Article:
Faculty in the Department of Atmospheric Sciences lead world-class scientific research programs that are funded by federal and state agencies at a current level of nearly $4 million annually. Major funding sources include the National Aeronautics and Space Administration (NASA), National Science Foundation (NSF), National Oceanic and Atmospheric Administration (NOAA), National Weather Service (NWS), Department of Energy (DOE), and Bureau of Land Management (BLM). Nearly all of our graduate students are supported by research assistantships, teaching assistantships, or graduate fellowships. Areas of research and graduate study include cloud-climate interactions; mountain weather and climate; global and regional climate; cloud, boundary layer, turbulence and weather modeling; and tropical meteorology.
Pollutants in the atmosphere lead to adverse air quality. To help policymakers and society in general devise effective means to improve air quality, knowledge of meteorology, emission strengths, and chemistry is required.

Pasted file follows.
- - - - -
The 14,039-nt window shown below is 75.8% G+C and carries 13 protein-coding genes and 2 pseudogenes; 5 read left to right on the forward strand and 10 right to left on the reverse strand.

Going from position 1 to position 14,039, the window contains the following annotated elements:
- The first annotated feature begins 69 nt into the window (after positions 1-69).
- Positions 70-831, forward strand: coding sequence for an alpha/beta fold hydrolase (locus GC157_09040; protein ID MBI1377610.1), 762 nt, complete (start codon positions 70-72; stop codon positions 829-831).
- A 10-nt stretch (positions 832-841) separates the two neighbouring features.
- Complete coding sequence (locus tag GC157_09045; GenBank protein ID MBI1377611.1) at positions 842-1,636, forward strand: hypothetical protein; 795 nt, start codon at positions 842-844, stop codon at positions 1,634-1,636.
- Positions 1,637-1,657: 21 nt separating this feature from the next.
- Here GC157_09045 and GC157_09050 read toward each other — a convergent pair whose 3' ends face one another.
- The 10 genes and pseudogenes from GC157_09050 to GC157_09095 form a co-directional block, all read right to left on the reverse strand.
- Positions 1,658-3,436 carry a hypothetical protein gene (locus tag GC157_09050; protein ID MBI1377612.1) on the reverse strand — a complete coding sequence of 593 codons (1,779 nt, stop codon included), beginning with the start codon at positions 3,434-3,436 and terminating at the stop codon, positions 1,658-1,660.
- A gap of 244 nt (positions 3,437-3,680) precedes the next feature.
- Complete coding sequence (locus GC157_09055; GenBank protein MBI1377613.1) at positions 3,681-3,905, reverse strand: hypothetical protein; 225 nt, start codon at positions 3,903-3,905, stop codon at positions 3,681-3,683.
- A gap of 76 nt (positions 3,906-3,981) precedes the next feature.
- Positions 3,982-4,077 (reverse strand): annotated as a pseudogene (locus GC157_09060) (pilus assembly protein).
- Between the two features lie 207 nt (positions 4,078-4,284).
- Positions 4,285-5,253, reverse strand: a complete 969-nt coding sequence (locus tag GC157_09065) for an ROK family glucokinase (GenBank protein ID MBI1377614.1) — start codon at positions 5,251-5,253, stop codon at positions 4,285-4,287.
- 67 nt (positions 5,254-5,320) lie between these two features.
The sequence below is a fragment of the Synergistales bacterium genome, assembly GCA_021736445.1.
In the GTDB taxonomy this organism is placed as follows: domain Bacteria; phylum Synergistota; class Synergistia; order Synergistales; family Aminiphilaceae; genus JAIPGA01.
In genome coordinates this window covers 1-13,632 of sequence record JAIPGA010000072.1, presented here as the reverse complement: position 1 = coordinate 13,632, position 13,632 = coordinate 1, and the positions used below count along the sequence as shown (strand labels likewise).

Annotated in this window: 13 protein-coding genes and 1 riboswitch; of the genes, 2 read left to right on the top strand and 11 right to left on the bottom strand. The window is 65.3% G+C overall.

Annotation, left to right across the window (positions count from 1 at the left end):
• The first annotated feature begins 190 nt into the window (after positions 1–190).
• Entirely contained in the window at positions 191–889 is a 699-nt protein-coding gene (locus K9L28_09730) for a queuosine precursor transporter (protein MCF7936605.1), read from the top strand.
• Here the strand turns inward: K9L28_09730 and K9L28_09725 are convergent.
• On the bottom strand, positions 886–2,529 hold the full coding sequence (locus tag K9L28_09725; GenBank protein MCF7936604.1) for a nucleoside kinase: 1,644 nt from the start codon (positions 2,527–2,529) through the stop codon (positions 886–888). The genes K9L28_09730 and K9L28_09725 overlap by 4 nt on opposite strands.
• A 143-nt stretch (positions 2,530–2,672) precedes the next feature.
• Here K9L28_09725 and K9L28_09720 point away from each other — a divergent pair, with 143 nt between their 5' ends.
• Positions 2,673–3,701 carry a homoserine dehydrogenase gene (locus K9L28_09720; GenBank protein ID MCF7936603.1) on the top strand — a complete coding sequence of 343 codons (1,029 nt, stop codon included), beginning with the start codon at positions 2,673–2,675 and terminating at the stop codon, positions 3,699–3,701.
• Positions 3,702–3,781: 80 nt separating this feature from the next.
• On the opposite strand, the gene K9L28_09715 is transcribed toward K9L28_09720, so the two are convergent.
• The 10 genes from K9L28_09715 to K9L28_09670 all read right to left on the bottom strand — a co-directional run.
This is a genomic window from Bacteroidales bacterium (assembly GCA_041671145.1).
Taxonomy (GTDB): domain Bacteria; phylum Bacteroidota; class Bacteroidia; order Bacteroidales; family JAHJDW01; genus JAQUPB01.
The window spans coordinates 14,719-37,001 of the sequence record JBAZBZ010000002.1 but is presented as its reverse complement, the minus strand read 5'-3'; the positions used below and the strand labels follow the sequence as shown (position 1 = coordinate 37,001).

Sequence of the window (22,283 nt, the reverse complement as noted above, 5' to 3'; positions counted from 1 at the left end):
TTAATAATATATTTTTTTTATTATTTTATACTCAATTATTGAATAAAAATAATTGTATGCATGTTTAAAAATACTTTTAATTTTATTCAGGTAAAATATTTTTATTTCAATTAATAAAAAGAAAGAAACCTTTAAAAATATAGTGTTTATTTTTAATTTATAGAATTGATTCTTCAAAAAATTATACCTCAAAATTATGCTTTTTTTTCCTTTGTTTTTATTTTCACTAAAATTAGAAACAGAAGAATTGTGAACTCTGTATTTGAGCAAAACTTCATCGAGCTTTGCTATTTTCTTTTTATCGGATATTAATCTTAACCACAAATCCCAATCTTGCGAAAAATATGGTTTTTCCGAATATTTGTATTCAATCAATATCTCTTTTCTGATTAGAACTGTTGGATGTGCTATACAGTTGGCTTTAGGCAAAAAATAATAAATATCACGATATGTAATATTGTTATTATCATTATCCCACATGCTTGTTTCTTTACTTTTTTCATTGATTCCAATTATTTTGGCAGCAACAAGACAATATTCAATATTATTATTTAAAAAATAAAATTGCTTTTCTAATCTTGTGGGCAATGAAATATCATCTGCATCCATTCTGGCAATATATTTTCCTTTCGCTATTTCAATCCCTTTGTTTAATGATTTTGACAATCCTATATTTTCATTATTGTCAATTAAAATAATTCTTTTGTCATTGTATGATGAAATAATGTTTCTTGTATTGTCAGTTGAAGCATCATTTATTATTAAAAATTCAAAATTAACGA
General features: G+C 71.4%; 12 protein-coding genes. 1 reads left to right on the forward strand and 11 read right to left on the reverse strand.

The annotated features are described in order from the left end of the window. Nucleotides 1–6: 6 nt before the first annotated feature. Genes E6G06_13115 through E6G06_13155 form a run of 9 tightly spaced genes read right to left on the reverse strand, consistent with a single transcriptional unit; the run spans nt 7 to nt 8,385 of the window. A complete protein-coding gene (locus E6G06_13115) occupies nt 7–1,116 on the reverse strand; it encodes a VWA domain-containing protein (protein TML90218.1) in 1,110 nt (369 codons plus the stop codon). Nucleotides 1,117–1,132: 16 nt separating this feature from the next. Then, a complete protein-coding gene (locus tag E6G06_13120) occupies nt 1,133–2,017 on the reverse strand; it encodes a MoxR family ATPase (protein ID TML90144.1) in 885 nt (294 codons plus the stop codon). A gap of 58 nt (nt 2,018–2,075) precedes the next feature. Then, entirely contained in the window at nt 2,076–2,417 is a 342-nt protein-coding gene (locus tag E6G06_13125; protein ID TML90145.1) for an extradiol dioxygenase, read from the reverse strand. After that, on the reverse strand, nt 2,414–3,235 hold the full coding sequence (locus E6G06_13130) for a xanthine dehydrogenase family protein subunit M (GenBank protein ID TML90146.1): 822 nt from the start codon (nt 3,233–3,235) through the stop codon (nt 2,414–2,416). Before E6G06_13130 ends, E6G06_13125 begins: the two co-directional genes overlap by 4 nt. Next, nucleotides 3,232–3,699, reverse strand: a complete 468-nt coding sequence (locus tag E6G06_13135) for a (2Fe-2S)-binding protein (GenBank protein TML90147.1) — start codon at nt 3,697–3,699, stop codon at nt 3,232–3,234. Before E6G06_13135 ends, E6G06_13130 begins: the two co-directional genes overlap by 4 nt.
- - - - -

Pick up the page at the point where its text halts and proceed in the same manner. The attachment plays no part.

AEROSOL, CLOUDS, PRECIPITATION & CLIMATE
Clouds and aerosols simultaneously reflect sunlight and radiate heat, cooling and warming the earth. Precipitation is the lynchpin in the water cycle. Understanding these key processes requires studies ranging from the molecular to planetary scales.
Mountains, hills, and plateaus cover half of the world’s land surface, contain half the global population, and affect half of the surface runoff. Knowledge of atmospheric processes in complex terrain is vital for water resource management, transportation safety, renewable energy resources, tourism, and geophysical hazards.
GLOBAL & REGIONAL CLIMATE
Changes in climate have far reaching impacts on environment and society. Quantifying and understanding these changes requires sophisticated climate modeling on local to global scales.
Numerical modeling becomes the mainstream of weather and climate research and prediction. Our research emphasizes model improvements, data assimilation, and predictability studies.
Tropical meteorology encompasses the most benign trade wind cumuli to the most destructive weather phenomena - tropical cyclones, as well as the major fluctuations such as Madden-Julian Oscillation (MJO).
Direct links to individual research group web pages and faculty home pages are provided below.
Aerosol-Cloud-Climate Systems Group
Cloud, Boundary Layer, & Wildfire Modeling Group
Data Assimilation and Predictability